According to the latest census carried out by the National Organization for Urban Harmony, Egypt contains 6400 palaces and historical buildings, estimated at 200 billion US dollars (as in 3.5 trillion Egyptian pounds). Cairo alone has 3400 of those buildings, while Giza has 400 buildings and Alexandria contains 1100, while Port Said has 600 buildings. El Manasterly Palace is one of these amazing buildings.
Egypt and its Historical Buildings: El Manasterly Palace
The Egyptian Ministry of Antiquities considers a building historical after it passes the 100-year mark following its establishment.
What is even more interesting and is only known by a few, is that Egypt actually owns many historical buildings outside its own borders, mostly in Greece, such as the Muhammed Ali Museum, the palace of Muhammed Ali’s father, as well as agricultural lands and a marine school by the Aegean Sea built by Muhammed Ali himself in 1748.
Back in Egypt, many of the historical palaces have been transformed into government facilities and schools, including the Palace of Prince Mustafa, the son-in-law of Khedive Ismail, became the headquarters of the Ministry of Education, while the palace of Mansour Pasha, the husband of Princess Tawhida, is now occupied by the Ministry of Military Production. Additionally, the Ministry of Justice is situated at the palace of Ismail Pasha Al Mofatesh. Dubara Palace, which was owned by Princess Amina, the granddaughter of Abbas Helmi I, and the palace of Prince Omar Tuson, are now both used as a school. Also, Saffron Palace, which is said to be similar to the Palace of Versaille in France, is now the University of Ain Shams.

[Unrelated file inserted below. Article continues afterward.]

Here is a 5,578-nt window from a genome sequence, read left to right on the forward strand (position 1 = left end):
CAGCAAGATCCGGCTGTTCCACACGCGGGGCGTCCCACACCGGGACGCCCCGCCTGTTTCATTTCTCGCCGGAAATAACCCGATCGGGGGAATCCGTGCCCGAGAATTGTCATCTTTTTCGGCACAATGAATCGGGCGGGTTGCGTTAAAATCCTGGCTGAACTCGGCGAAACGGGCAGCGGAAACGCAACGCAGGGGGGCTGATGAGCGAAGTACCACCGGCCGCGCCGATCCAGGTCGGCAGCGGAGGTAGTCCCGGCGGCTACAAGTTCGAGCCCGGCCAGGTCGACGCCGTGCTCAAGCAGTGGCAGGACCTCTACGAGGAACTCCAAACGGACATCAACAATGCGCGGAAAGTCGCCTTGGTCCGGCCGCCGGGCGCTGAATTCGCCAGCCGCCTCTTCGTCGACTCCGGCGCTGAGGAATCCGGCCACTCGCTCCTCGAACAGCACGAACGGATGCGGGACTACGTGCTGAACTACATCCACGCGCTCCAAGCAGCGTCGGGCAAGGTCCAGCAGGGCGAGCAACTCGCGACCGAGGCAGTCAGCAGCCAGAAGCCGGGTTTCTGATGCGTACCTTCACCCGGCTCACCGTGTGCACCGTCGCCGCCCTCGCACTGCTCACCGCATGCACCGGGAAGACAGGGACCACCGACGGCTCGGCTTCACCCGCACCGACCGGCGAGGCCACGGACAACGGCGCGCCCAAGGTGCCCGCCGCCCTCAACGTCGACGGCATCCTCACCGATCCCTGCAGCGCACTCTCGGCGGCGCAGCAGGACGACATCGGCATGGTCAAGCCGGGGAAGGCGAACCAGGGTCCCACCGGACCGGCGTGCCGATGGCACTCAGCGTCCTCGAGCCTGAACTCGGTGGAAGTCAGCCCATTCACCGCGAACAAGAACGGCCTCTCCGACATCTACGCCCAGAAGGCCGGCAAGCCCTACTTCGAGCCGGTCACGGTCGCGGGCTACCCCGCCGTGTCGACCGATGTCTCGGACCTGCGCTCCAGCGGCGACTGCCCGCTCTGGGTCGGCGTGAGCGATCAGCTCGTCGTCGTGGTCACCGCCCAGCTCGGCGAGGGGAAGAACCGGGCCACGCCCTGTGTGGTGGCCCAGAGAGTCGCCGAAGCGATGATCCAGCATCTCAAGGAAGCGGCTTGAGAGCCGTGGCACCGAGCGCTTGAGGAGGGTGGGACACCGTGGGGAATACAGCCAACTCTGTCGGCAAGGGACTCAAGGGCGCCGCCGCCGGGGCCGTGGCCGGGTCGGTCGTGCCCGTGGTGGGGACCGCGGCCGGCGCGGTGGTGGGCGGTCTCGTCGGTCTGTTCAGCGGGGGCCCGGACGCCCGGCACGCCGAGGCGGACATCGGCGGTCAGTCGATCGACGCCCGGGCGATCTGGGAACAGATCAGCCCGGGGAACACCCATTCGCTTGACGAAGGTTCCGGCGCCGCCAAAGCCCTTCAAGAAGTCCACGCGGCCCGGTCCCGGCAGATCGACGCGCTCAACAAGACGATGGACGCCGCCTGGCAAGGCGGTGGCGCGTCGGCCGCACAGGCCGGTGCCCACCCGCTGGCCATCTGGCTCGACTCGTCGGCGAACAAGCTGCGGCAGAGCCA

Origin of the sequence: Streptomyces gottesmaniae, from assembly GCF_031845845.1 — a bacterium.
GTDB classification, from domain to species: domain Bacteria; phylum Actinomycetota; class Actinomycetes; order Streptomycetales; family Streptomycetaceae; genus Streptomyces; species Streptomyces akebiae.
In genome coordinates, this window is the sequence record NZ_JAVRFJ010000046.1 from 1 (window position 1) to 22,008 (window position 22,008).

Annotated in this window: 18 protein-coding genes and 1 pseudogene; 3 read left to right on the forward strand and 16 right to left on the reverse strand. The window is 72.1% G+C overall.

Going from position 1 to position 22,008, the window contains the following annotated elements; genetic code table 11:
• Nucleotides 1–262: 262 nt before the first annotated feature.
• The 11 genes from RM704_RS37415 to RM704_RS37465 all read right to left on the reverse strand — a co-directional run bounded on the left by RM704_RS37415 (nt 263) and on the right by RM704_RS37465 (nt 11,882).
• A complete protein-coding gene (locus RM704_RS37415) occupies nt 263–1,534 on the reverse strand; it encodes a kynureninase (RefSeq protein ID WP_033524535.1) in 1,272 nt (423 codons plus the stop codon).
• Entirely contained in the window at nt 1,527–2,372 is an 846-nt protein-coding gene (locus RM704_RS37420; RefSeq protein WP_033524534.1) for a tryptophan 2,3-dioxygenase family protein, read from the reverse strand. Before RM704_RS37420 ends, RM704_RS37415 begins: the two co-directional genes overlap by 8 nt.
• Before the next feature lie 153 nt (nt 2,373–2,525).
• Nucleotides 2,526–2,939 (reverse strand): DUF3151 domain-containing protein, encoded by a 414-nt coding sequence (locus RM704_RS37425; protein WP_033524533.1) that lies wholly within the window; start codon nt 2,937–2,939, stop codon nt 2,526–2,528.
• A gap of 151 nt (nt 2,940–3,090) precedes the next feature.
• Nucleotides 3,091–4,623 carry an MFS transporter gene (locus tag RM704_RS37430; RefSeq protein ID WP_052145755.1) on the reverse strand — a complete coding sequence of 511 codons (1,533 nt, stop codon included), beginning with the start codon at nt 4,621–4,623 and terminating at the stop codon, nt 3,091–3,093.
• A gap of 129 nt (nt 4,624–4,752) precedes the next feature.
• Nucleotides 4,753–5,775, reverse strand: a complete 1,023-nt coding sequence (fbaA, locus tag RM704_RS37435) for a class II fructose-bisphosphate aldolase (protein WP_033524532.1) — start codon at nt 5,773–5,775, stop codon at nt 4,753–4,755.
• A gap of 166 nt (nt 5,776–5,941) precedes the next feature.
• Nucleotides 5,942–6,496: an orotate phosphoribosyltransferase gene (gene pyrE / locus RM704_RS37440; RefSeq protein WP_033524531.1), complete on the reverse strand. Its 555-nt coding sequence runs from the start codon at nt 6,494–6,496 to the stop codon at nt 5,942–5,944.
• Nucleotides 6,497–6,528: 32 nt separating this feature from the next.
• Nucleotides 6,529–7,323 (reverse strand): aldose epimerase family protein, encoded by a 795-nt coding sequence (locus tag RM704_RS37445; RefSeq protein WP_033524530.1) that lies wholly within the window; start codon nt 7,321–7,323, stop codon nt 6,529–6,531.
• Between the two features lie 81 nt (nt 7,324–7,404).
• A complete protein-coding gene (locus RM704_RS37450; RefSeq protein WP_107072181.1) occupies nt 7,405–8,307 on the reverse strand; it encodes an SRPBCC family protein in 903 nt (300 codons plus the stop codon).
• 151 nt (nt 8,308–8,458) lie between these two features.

El Manasterly Palace and its Owner
Among the historical palaces that are still prominent to this day is El Manasterly Palace in Manial District, Cairo. El Manasterly Palace was built by Hassan Fouad Pasha El Manasterly in 1850-51 over 1000 km2 of land. Hassan Pasha’s surname comes from the city of Manastir (now called Bitola) in Macedonia, where he is originally from.
Hassan Pasha El Manasterly took on different prominent positions, during the reign of Khedive Abbas Helmi I, most importantly he was the first to hold the title of Governor of Cairo. He was also Kethüda and Minister of Interior. His mosque where he is buried is situated near the palace as well.
The Roda Island on which the palace was built was originally occupied by Mamluks, specifically Sultan Saleh Negm El-Dyn Ayyoub who previously had a palace in the exact same location and ruled from 637 to 647 AH, and from 1240 to 1249 AD.
El Manasterly Palace is split into two sections; the Salamlek, where guests are received, and the Haramlek, where the women resided, which was taken over by the government after the 1952 revolution and the dissolution of the monarchy. It is now a Water Desalination Plant.
El Manasterly Palace Architecture
El Manasterly Palace was influenced by European architectural styles, mainly baroque and rococo. Contrary to most houses at the time where houses contained an inner court that served as the palace garden, El Manestarly Palace contained a surrounding garden that led you to the inner palace.